A special award of

The John Philip Sousa

Andrew Esserwein has been the Director of Bands at Sprayberry High School in Marietta, GA for the last 20 years. He went to Sprayberry after having been the Assistant Director of Bands at North Cobb High School in Kennesaw, GA for the first 7 years of his teaching career.

He earned his Bachelor of Music in Music Theory from Furman University in Greenville, SC. He then went to Northwestern University in Evanston, IL for his Master of Music in Instrumental Conducting.

Esserwein is highly thought of by his colleagues as he has been selected twice to serve as the Georgia Music Educators District 12 Chairperson. He was named the GMEA Volunteer of the year in 2020. He has been a finalist for the Fox 5 High Five Teacher of the Year for the state of Georgian 2018; this followed upon his induction into the Zeta Chapter of Phi Beta Mu in 2017.

He has served the profession by volunteering to create and implement an online system for the Middle and High School Bands District and State Level auditions. This ensured that students across Georgia were able to audition during the Covid year 2020-21. He has served in the State Level All-State High School Band Tabulation Room and has been its coordinator for several years. He also was the organizer for the GMEA District 12 Honor Band and First Round All-State Auditions for the last 10+ years. He truly embodies the position of a leader without the glories.

The Bandworld Legion of Honor was established in 1989 to honor, over the course of a year, eight of the finest band directors in our business.

Recipients have taught for at least fifteen years, have maintained a very high-quality concert band program, and have contributed significantly to the profession through dedication to bands and band music.

Each is honored at the annual Sousa Foundation awards ceremony during the Midwest Band Clinic in Chicago, Illinois.

Chairman of the Legion of Honor Committee is Terry Austin, Virginia Commonwealth University.

If you were to ask Andrew about his philosophy he would begin with, “On the simplest level, my professional philosophy is to strive to instill a lifelong love of music in all my students and to teach them skills through performance that will help them throughout their lives. Certainly, there are many layers to this goal, but when a student leaves my program I want them to have a foundation of musical understanding that allows them to appreciate, perform and love music even though they may not be actively involved in it in their professional life. I also want them, through working toward high levels of performance in our concert, marching, jazz, winter guard and percussion programs, to become proficient in important life skills like working in teams, setting goals, being confident in difficult situations, and managing their time in extremely busy situations (among others).” Through the safe place and trust he has helped to build, more and more students are feeling loved and nurtured. He then adds, ”Through this established trust, we can teach increasingly more advanced musical and practical concepts to our students which (in almost every case) help us to achieve our goal of building a lifelong love of music. While many of our students may not become professional musicians, band directors or college professors, we know that the skills they learn (both musical and social) will help them to be better people and will give them an area to find beauty in their lives.”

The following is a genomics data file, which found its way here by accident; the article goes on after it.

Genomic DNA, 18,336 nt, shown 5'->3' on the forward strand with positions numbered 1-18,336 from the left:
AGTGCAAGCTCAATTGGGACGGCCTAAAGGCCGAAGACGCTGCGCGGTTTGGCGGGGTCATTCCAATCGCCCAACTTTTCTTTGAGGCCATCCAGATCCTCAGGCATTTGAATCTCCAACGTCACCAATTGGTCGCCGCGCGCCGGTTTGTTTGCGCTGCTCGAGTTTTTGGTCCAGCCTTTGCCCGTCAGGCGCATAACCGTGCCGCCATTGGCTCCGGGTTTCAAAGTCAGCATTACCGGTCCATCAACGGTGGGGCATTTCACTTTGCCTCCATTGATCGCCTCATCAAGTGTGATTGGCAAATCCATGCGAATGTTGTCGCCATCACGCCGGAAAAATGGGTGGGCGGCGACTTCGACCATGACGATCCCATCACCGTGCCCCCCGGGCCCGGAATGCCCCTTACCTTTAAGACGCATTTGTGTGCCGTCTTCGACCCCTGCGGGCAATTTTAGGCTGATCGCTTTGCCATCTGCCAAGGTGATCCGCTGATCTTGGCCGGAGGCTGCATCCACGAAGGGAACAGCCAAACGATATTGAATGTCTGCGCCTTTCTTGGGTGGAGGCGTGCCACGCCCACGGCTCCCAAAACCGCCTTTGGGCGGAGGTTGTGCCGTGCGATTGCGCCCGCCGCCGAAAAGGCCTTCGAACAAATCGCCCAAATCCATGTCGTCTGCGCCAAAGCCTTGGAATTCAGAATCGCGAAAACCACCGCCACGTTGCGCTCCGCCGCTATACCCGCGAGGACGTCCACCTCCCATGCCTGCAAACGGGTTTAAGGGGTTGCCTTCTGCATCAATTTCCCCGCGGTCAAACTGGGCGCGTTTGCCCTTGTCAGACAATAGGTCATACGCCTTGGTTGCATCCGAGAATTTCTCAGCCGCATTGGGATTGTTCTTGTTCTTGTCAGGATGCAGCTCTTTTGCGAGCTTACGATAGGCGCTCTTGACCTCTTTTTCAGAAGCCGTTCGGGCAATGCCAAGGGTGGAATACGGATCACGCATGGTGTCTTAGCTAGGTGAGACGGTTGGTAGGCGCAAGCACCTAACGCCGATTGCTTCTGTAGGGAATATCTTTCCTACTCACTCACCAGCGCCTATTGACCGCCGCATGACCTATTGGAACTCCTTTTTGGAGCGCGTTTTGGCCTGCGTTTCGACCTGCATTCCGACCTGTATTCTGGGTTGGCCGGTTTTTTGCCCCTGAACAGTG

When asked about the factors which shaped his future he would begin with great mentors and teachers like: Alfred Watkins, Gary Gribble, John Carmichael, Leslie Hicken, John Paynter and others. He also adds spending his entire career in Cobb County is a constant motivator. It is great to hear him say, ”I am a very blessed person who has been surrounded by many wonderful people and musical programs that have helped me to be a better teacher and person. I am incredibly grateful for each of them.”